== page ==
The family of a senior Anti-Gang Unit detective who is probing several high-profile cases involving gangs are living in fear following an alleged attempt on their lives – after suspects were caught with hand grenades outside their Bishop Lavis home.
The bail application for the two suspects arrested near Colonel Charl Kinnear’s home was expected to be heard in the Bishop Lavis Magistrate’s Court today.
The incident happened a week after Colonel Andre Kay was shot dead in front of his Bishop Lavis house in November last year.
With more than 31 years’ service, Kinnear is the investigating officer into extortion involving several alleged underworld figures including Nafiz Modack, Colin Booysen, Ashley Fields, Jacques Cronje and Carl Lakay.
He is also probing the murder of prominent lawyer Pete Mihalik, who was killed in his vehicle outside his son’s school.
Kinnear’s wife Nicolette said yesterday: “This (Kay’s murder) prompted the police to deploy guards to our house. One evening, they picked up suspicious behaviour by a person walking past and they managed to apprehend him.
“It then came to light that he was dropped there by car. Both have since been arrested on charges of conspiracy to commit murder and he was also charged with something related to explosives.”
She said since the incident, the family had been living in fear.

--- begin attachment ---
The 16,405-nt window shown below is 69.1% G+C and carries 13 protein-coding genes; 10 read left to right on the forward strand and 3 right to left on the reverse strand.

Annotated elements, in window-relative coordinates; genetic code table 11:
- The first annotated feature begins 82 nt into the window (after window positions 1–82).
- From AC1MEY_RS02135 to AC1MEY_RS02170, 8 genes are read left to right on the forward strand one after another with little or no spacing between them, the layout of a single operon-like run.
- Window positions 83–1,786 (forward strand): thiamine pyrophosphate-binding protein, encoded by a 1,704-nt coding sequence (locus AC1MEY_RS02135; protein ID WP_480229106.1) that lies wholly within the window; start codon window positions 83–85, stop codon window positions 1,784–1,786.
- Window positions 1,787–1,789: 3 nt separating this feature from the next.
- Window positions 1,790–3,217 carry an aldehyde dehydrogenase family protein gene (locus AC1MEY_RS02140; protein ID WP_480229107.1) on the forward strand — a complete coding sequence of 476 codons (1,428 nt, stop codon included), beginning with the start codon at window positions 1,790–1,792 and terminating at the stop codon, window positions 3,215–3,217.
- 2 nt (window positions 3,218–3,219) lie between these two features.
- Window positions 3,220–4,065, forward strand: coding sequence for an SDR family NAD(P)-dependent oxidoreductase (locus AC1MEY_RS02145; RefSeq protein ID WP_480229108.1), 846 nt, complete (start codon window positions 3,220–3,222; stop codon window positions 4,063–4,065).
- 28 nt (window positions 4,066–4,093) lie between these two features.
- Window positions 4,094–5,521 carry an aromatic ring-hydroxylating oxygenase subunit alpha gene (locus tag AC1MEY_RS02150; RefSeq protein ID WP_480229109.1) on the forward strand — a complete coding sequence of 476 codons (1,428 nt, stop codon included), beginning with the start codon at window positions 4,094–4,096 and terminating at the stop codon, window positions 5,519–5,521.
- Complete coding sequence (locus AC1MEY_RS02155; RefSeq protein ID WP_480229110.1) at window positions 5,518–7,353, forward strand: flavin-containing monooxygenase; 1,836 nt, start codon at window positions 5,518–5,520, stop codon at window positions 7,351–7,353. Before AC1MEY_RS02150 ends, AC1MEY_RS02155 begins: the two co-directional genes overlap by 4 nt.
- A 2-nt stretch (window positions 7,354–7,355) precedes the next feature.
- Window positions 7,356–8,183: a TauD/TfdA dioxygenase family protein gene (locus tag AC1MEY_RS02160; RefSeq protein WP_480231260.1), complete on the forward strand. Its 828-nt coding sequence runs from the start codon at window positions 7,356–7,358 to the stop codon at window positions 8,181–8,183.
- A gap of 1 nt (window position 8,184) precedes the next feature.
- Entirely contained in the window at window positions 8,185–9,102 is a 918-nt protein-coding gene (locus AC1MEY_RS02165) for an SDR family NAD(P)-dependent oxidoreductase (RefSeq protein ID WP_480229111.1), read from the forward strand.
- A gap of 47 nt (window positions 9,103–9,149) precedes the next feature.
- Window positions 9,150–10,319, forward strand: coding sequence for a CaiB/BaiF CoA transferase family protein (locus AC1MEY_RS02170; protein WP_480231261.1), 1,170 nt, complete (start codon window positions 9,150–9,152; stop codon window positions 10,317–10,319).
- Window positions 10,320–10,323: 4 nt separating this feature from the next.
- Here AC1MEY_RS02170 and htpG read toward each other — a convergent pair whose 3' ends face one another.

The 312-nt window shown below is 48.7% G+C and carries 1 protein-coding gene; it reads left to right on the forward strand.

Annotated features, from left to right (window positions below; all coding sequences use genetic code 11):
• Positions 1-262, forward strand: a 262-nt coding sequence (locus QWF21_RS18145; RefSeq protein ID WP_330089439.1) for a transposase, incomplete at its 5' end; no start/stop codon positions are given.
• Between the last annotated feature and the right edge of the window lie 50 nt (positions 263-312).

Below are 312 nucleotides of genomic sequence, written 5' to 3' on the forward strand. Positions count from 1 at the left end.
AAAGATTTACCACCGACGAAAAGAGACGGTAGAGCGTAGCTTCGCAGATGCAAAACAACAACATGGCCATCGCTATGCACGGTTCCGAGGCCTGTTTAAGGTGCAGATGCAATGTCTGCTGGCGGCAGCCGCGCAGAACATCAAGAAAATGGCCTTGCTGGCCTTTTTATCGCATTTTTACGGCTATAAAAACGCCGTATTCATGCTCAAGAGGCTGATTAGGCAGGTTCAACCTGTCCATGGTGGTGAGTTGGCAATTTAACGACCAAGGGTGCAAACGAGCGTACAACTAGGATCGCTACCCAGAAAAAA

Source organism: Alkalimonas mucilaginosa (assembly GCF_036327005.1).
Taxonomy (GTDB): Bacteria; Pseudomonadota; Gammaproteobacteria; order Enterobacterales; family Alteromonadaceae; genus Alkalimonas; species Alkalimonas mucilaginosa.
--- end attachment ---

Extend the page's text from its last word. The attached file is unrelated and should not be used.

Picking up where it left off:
In December, the police guard was removed from their home without warning, she said.
“We are not okay. Are we sleeping? No. The alarm goes off at odd hours, and with every sound, the entire house wakes up. We are so traumatized because you don’t know who is behind it and whether they are coming again.
“My husband is in the police force, but the attack was not just on him; the attack was on our family. We had police guarding us until December 19, then the guards were withdrawn.
“We are still at the same house. We have not been moved for our protection. That’s why I’m trying to find out how the instructions could have been given to withdraw the guards. And nobody can tell us who gave the instruction, or why.”
Nicolette said police victims of crime needed more support.
“There should be support in place for all police officers and their families who are attacked in this way. What are you to do when a grenade is thrown at your house or shots are fired?
“My husband had to sit our children down and prepare them by telling them what to do should something happen; no father should have to do that,” she said.
The police and the National Prosecuting Authority did not respond by deadline.
A reliable source connected to several high-profile investigations told the Cape Times that Kinnear was dealing with sensitive investigations, and most related to the Prevention of Organised Crime Act, targeting high-flyers and gangs.
“The people arrested share a direct link between their identity and the crime bosses Kinnear has investigated. His investigations touch on the underbelly of the gang underworld. A week before Christmas, they decided to withdraw the police protection allocated to him.
“This is concerning. He has been a victim of crime. I can’t imagine what that family is going through. Here is a colonel who has fought crime all of his working life; now he is having to fend on his own with his family.
“This criminal had the balls to walk past police with grenades in his possession. This is a direct threat towards the state. What is going to happen if something happens to Colonel Kinnear?” the source said.